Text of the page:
• What diagnostic tests are needed?
  • What prescriptions are specifically involved and the quantities?
  • What is the breakdown of steps in the treatment?
  • How many cycles are being recommended in your treatment plan before another course of action may need to be considered?
  • What are the next steps if the recommended course doesn’t work?

Once you have the breakdown of the recommendations, you can then sit down with the financial consultant and begin to review costs. Ask about every line item and detail and ensure you have a dollar figure next to each prescription, treatment and test. Don’t worry about crunching the numbers while you’re there. You can process that when you get home.

Step 4: Call Your Insurance Company (Again) and Do That Question Asking Thing

Once you’re back home and able to process, it’s time again to make the call to your insurance company again and ask more detailed questions about your recommended course of treatment. (I swear I had Tricare on speed dial by the end of this).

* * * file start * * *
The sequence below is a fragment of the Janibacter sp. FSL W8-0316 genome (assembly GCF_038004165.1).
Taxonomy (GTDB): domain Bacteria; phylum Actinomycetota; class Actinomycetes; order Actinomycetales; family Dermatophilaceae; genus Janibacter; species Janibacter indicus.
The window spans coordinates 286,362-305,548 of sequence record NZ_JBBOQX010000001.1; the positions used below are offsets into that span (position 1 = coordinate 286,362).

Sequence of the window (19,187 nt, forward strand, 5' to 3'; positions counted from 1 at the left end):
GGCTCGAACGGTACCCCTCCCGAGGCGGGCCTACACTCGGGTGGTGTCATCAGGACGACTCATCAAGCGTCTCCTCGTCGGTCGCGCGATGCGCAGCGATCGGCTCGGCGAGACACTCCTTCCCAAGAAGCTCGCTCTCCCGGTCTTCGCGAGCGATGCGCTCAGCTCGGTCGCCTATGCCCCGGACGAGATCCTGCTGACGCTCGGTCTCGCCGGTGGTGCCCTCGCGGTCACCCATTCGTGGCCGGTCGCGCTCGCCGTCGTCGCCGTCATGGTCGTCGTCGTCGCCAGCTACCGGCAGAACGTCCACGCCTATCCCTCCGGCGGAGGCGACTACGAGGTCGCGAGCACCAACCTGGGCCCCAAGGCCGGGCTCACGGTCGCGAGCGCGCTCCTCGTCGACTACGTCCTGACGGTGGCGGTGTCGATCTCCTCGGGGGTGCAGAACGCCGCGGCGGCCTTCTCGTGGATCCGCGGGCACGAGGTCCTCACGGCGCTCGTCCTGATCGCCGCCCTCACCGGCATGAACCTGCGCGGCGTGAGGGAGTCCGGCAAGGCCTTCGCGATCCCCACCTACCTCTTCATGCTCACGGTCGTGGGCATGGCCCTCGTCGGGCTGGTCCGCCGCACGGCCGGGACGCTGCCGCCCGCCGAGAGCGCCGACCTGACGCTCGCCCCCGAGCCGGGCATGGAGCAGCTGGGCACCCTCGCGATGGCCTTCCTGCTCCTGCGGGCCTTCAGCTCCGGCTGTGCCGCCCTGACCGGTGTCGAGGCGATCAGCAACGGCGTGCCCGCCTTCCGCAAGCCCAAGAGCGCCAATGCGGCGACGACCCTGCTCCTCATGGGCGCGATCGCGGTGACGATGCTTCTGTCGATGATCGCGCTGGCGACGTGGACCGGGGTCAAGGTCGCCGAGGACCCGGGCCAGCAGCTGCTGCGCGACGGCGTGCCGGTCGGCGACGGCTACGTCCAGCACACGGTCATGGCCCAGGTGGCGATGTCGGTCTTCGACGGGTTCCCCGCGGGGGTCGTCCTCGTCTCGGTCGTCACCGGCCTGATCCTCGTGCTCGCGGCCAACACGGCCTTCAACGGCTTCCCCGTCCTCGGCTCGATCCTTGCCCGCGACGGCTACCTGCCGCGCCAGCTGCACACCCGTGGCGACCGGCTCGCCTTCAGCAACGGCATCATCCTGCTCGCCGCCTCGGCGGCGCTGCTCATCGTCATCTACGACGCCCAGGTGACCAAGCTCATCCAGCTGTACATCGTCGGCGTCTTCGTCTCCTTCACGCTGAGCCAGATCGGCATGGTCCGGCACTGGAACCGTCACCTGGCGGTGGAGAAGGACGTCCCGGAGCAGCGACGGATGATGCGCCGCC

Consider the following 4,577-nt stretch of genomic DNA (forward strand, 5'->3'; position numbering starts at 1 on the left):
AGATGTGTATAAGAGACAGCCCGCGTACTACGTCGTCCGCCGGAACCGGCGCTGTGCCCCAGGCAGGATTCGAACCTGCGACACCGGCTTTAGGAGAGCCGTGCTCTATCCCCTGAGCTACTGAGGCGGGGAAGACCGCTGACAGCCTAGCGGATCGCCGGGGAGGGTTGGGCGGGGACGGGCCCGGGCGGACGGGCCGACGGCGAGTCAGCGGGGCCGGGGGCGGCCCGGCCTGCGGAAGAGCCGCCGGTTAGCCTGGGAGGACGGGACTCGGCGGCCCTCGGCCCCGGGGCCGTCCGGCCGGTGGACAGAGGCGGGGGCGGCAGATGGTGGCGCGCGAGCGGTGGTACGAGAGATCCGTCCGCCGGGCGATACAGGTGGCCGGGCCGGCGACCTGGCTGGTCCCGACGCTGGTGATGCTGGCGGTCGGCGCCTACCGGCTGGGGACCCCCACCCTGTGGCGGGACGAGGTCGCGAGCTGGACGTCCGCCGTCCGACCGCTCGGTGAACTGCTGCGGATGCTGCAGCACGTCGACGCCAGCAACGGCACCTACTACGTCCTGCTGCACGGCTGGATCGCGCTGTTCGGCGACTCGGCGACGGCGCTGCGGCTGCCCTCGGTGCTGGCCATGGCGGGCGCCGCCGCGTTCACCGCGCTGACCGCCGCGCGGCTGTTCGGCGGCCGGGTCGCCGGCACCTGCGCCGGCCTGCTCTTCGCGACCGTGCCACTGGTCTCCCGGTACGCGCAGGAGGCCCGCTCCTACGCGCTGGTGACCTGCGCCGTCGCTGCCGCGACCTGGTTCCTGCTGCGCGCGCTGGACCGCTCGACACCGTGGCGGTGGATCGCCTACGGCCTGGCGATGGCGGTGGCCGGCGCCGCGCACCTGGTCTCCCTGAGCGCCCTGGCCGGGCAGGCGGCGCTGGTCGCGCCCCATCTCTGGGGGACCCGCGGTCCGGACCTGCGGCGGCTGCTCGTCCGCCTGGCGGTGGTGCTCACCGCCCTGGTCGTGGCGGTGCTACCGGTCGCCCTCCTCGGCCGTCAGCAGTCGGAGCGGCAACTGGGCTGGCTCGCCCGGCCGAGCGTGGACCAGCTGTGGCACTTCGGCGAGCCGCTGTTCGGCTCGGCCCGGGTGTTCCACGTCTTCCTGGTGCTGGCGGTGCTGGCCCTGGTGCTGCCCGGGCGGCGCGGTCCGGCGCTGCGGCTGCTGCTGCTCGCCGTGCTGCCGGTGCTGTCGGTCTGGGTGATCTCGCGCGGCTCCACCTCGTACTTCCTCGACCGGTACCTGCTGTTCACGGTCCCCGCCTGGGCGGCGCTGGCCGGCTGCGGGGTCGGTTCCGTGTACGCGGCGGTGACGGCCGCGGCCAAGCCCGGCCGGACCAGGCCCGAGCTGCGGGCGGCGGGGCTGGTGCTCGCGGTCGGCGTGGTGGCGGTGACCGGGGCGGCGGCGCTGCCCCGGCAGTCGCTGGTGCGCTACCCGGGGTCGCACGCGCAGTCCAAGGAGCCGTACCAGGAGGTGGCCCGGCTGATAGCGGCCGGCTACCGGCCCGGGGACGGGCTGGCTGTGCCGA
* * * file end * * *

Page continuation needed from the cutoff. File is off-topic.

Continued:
• Is there a co-payment for drug coverage and is prior authorization required for these medications?
  • Does the plan cover self-administered subcutaneous (under the skin) or oral medications?
  • Are there discounts for mail-order medications?
  • Will the treatment/procedure/medication be covered under my current coverage or under my major medical portion?
  • If yes, is there any limit of any kind-dollar amount or number of attempts? If no, are any portions of the charges covered for prescription medication, laboratory tests or ultrasounds leading up to treatment?

Note: Creating spreadsheets to track all of the numbers is totally fine and recommended. We especially did this when it came to shopping around for the best prices on our prescriptions for IVF. We’re talking hundreds of dollars saved by making a few phone calls.

Step 5: Have a Glass of Wine, Cup of Tea or Take a Walk